Thanks for that. I didn’t want to know it obviously. I still suspect that it is a tilted re-telling for the sake of a good paper. It has been repeated so often that no one can see it any more. Besides academics love to stir shit up.
Of all the areas of academic study the arts are more prone to this than others because of the subjective nature of the judgement involved. Over and over I have seen artists hard work used by historians and critics to prop up their over-excited re-tellings of what happened. I know artists, even some who were already famous in the 20th century! I have opinions based on my interactions with them and my own feelings about how I have been treated. Most of the reading I did in school was texts by artists and compared to texts by critics and historians they proved invaluable in developing a real appreciation for what artists do. I also have my biases against work that is overtly political and uses issues to build credibility. Artists are egotistical animals and are more about career and advancement than saving the world. I also think the Clash was full of shit, for example.
You know, obviously this is my axe to grind and I will keep talking about it here because I see a lot of faith in academic principles around here that work well in other areas of endeavor but ultimately do not serve art or most of the humanities. Historians of art fall back on putting art in context because there just isn’t much to say about art, otherwise. This is something good artists understand and so keep the historical narrative at arms distance. Of course there is a huge class, now, of artists who swallowed the whole thing without blinking and go through life treating art like any other academic discipline. There used to be a different path for artists through the university. It has faded and been replaced by an academic model that has not served art very well and may well fade away as time marches on. I think artists will move away from the academy once again as the full effects are noticed. As it is we have a huge split in the art world among academic, commercial (fine art) and grant based art. I look forward to watching the split progress. I love change.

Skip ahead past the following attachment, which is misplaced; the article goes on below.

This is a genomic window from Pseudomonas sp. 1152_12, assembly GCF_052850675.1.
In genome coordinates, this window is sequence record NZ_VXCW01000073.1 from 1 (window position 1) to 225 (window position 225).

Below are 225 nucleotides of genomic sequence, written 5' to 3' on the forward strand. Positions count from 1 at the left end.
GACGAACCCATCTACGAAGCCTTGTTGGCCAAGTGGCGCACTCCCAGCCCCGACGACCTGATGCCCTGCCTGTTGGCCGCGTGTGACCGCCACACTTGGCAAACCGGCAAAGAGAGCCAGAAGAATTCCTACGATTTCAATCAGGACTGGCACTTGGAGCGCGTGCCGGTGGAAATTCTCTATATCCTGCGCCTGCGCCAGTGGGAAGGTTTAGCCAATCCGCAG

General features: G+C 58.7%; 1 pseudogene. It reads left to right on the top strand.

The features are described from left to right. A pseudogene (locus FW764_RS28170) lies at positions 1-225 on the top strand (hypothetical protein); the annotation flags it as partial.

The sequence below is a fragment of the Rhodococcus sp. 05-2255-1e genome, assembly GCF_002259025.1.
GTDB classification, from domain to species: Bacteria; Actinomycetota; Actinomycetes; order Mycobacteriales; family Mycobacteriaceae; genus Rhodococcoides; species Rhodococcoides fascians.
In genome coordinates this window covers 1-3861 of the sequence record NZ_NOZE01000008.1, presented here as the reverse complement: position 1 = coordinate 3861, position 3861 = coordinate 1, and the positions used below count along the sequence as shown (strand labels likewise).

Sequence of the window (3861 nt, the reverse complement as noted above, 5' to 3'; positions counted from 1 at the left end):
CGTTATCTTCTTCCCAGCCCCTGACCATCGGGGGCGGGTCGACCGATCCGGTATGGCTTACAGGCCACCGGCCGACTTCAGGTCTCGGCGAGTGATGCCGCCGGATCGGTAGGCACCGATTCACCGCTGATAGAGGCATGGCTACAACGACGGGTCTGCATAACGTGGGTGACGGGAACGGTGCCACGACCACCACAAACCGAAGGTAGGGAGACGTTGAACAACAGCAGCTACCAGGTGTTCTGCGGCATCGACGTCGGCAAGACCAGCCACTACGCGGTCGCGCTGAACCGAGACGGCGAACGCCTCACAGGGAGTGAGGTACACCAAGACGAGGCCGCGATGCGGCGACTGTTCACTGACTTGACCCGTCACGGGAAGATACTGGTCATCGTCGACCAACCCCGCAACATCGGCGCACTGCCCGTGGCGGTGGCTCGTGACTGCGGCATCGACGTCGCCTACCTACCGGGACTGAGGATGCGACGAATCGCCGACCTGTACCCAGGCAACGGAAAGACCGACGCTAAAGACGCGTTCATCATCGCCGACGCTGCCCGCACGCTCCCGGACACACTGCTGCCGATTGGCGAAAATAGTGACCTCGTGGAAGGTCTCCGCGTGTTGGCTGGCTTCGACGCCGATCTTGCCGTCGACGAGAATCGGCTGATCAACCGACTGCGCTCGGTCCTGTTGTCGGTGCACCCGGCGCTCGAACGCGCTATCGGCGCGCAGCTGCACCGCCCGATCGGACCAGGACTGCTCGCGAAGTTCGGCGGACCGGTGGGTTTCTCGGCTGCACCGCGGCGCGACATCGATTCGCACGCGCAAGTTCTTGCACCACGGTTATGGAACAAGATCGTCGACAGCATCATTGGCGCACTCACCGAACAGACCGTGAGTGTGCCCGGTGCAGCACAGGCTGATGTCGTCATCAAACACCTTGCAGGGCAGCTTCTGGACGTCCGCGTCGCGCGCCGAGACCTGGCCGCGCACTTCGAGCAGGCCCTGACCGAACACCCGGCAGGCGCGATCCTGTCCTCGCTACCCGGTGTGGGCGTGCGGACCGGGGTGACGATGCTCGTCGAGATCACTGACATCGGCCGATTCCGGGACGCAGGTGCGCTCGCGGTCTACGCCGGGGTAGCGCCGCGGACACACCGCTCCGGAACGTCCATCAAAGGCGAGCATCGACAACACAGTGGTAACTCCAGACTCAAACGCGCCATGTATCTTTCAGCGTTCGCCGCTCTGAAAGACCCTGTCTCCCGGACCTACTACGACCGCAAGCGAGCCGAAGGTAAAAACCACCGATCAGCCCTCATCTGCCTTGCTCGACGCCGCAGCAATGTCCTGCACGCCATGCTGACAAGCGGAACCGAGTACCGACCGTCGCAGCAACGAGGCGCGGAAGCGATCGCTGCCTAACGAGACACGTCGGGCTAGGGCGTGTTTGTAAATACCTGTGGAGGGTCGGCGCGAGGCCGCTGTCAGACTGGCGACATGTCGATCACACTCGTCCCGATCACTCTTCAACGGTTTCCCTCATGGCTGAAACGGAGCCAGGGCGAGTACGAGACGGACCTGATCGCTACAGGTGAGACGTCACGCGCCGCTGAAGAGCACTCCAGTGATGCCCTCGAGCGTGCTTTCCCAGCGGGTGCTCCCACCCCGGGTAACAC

Your response lacks a charitable spirit. I am not an academic, but I am an artist. An artist has to make up one’s mind about these things for oneself. Academic truth is valueless to me. As I said, it is always filtered through an agenda that makes the artists beliefs, intentions and even accomplishments against ridiculous odds into details in a story about something else. This leads to cherry picking, distortion and out right fabrication. How do you decide when you have enough information to say you have a clear picture of what really happened? I suspect you are just as skeptical when someone from outside your field offers opinions about the motives and success or failure there.
I had a wise professor who loved to start his first class by reading the dictionary definition of “sculpture.” He would read it out loud to the class and let them discuss it for a few minutes and then he would say.“I know this definition is wrong because I know this field. What this makes me wonder is how seriously I should take anything else in this book.”
That is how I feel about art history.